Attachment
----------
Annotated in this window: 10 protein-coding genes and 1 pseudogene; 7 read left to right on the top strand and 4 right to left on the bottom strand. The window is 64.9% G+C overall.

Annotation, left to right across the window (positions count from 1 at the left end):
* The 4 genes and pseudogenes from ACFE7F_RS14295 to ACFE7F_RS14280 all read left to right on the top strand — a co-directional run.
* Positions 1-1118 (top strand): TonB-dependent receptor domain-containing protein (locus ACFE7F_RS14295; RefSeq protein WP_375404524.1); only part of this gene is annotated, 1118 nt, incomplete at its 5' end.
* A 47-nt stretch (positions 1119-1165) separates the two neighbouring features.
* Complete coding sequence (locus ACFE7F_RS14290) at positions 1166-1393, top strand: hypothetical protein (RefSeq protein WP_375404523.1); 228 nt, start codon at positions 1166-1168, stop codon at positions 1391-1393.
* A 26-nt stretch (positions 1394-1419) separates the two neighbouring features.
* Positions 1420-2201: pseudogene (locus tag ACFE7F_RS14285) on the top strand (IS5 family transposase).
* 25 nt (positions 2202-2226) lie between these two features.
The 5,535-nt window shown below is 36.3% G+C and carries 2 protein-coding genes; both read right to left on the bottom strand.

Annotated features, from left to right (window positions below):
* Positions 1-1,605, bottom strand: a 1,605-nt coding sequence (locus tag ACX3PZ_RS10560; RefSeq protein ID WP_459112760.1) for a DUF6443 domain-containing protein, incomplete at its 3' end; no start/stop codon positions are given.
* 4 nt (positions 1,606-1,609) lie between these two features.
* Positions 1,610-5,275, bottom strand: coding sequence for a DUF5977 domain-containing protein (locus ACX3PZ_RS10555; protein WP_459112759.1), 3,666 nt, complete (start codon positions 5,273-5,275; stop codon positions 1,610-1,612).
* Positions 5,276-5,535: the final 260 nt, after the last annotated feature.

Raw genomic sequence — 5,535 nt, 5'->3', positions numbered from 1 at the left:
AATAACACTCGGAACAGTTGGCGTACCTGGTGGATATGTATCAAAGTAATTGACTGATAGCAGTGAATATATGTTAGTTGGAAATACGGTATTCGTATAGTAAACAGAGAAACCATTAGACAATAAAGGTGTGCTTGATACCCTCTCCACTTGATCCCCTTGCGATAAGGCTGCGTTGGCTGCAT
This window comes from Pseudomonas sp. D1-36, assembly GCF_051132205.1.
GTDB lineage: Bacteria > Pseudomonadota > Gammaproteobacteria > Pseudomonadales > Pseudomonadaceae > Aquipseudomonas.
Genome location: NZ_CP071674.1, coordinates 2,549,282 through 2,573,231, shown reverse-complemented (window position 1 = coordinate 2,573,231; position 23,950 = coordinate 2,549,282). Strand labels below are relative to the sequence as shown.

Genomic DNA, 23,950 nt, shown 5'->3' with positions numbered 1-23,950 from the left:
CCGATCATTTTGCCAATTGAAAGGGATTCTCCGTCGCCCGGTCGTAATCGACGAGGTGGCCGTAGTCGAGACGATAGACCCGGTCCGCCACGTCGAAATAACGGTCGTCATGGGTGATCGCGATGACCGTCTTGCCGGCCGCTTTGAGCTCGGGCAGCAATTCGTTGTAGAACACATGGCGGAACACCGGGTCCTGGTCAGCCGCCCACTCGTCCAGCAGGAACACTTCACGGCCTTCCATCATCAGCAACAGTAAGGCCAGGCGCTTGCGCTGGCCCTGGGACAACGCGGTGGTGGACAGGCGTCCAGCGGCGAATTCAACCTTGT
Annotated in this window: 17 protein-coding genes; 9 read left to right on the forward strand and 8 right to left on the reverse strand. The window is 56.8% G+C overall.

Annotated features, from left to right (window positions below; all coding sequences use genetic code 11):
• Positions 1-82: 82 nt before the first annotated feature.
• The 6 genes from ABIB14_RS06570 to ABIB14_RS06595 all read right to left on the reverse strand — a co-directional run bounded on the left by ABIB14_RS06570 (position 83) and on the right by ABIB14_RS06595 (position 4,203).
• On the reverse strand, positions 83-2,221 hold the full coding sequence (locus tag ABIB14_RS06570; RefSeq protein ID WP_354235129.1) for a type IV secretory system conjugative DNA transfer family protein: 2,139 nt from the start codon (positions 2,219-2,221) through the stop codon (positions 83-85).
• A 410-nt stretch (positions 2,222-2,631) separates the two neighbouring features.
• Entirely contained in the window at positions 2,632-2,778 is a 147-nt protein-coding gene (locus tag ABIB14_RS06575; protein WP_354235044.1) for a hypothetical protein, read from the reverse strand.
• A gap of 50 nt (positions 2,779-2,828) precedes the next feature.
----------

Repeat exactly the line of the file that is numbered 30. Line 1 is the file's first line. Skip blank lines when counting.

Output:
• A gap of 50 nt (positions 2,779-2,828) precedes the next feature.